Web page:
The U.S. Bureau of Labor Statistics (BLS) recently released the mass layoff data for December. There were a seasonally adjusted 1,726 mass layoffs for the month (with "mass layoff" defined as 50 or more workers losing their jobs at a single employer) accounting for 153,127 jobs - and that was good news.

The staggering number of lost jobs is enough to fill the 91,665 seat FedEx Field (the National Football League's largest stadium) with the overflow filling three-quarters of the 80,242 seats at Giants Stadium's (the league's second-largest venue). (Layoff rumors can run rampant, but if your company is required to give you two months' notice, you can plan for unemployment. Find out how in Layoffs: Know The WARNing Signs.)

However, there is a bit of hope - this data showed a decrease of 87 mass layoff events and 10,696 jobs from the previous month's total, marking the smallest number of workers cut in a month since July 2008.

Unemployment Through The Recession
Since the start of the recession in December 2007 through the closing month of 2009, the U.S. private sector shed 5,242,840 jobs, as measured by initial claims for unemployment. That would fill the Indianapolis Motor Speedway - the largest sporting venue on earth with a seating capacity of 400,000 - just over 13 times.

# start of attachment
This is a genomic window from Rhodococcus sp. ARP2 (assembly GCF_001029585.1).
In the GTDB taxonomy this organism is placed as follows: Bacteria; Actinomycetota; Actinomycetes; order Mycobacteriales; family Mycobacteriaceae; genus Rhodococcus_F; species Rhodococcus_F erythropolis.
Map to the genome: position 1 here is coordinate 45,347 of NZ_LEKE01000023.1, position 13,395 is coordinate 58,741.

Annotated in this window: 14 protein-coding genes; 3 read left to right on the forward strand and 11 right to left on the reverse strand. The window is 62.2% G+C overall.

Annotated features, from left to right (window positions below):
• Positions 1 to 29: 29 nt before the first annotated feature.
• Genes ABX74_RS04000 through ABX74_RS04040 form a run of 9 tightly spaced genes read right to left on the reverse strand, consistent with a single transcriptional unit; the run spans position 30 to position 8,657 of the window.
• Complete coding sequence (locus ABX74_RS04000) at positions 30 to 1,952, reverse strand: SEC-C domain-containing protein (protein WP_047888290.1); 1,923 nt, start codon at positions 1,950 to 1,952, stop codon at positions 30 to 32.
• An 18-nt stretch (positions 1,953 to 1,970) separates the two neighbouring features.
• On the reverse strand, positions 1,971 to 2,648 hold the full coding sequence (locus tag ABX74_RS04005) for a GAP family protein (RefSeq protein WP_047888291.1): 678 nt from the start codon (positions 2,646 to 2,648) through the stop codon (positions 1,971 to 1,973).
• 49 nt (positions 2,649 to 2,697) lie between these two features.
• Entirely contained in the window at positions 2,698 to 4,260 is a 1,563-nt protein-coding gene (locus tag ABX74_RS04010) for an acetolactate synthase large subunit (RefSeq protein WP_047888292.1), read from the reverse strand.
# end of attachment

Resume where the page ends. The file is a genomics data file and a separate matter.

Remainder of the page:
Food service contractors, highway/street/bridge construction, school and employee bus transportation, and temporary help were the industries hardest hit by what are officially referred to as "mass layoff initial claims." The BLS reported that the manufacturing sector accounted for 27% of all mass layoff events and 30% of initial claims filed in December.

These stunning numbers are down from 41% and 49%, respectively, from a year ago. (Rebounding from a stint of unemployment can be a frustrating thing to do. These tips should soften the blow: How Unemployment Affects You (Even If You're Working).)

The Worst States
In a continuation of the year's trend, the Midwest saw the highest number of initial claims in December. For the year, the State of California led the nation in terms of initial claims filed, with Illinois, Pennsylvania, Michigan and Ohio taking the remainder of the top-five slots. The states faring the worst when compared to the prior year include:

State Increase From 2008
Illinois 89,810
California 85,548
Pennsylvania 54,483

Twenty-six states broke records in 2009, racking up the largest number of mass layoff claims since data tracking began in the second quarter of 1995. Nationally, the unemployment rate remains stalled at 10%. States with the highest unemployment rates include:

States With Double-Digit Unemployment Rates

State Rate
Michigan 14.6%
Nevada 13.0%
Rhode Island 12.9%